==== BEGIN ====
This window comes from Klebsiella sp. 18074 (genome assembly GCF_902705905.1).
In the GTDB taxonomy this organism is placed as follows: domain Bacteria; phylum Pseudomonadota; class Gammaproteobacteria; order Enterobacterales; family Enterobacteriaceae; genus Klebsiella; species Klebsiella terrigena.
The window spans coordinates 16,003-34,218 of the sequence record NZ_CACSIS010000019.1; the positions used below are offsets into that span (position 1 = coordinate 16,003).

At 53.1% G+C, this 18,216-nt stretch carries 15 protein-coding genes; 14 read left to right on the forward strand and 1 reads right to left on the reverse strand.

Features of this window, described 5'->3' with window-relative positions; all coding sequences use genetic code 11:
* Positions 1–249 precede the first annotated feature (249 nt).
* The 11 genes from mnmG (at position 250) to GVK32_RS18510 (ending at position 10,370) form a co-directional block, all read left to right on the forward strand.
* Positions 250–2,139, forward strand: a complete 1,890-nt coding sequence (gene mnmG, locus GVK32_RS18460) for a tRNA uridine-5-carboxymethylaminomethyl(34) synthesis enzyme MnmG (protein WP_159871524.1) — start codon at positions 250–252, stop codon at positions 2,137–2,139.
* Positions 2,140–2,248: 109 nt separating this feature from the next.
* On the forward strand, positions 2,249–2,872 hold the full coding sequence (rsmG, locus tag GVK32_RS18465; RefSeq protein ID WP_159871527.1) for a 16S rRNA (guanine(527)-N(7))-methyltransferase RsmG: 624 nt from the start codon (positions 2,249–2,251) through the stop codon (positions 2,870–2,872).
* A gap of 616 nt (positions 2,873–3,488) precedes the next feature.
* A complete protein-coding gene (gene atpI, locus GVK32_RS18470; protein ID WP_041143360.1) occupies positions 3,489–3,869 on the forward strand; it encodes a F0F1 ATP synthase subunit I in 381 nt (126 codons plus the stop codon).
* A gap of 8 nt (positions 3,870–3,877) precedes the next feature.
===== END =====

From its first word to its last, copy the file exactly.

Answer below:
This window comes from Klebsiella sp. 18074 (genome assembly GCF_902705905.1).
In the GTDB taxonomy this organism is placed as follows: domain Bacteria; phylum Pseudomonadota; class Gammaproteobacteria; order Enterobacterales; family Enterobacteriaceae; genus Klebsiella; species Klebsiella terrigena.
The window spans coordinates 16,003-34,218 of the sequence record NZ_CACSIS010000019.1; the positions used below are offsets into that span (position 1 = coordinate 16,003).

At 53.1% G+C, this 18,216-nt stretch carries 15 protein-coding genes; 14 read left to right on the forward strand and 1 reads right to left on the reverse strand.

Features of this window, described 5'->3' with window-relative positions; all coding sequences use genetic code 11:
* Positions 1–249 precede the first annotated feature (249 nt).
* The 11 genes from mnmG (at position 250) to GVK32_RS18510 (ending at position 10,370) form a co-directional block, all read left to right on the forward strand.
* Positions 250–2,139, forward strand: a complete 1,890-nt coding sequence (gene mnmG, locus GVK32_RS18460) for a tRNA uridine-5-carboxymethylaminomethyl(34) synthesis enzyme MnmG (protein WP_159871524.1) — start codon at positions 250–252, stop codon at positions 2,137–2,139.
* Positions 2,140–2,248: 109 nt separating this feature from the next.
* On the forward strand, positions 2,249–2,872 hold the full coding sequence (rsmG, locus tag GVK32_RS18465; RefSeq protein ID WP_159871527.1) for a 16S rRNA (guanine(527)-N(7))-methyltransferase RsmG: 624 nt from the start codon (positions 2,249–2,251) through the stop codon (positions 2,870–2,872).
* A gap of 616 nt (positions 2,873–3,488) precedes the next feature.
* A complete protein-coding gene (gene atpI, locus GVK32_RS18470; protein ID WP_041143360.1) occupies positions 3,489–3,869 on the forward strand; it encodes a F0F1 ATP synthase subunit I in 381 nt (126 codons plus the stop codon).
* A gap of 8 nt (positions 3,870–3,877) precedes the next feature.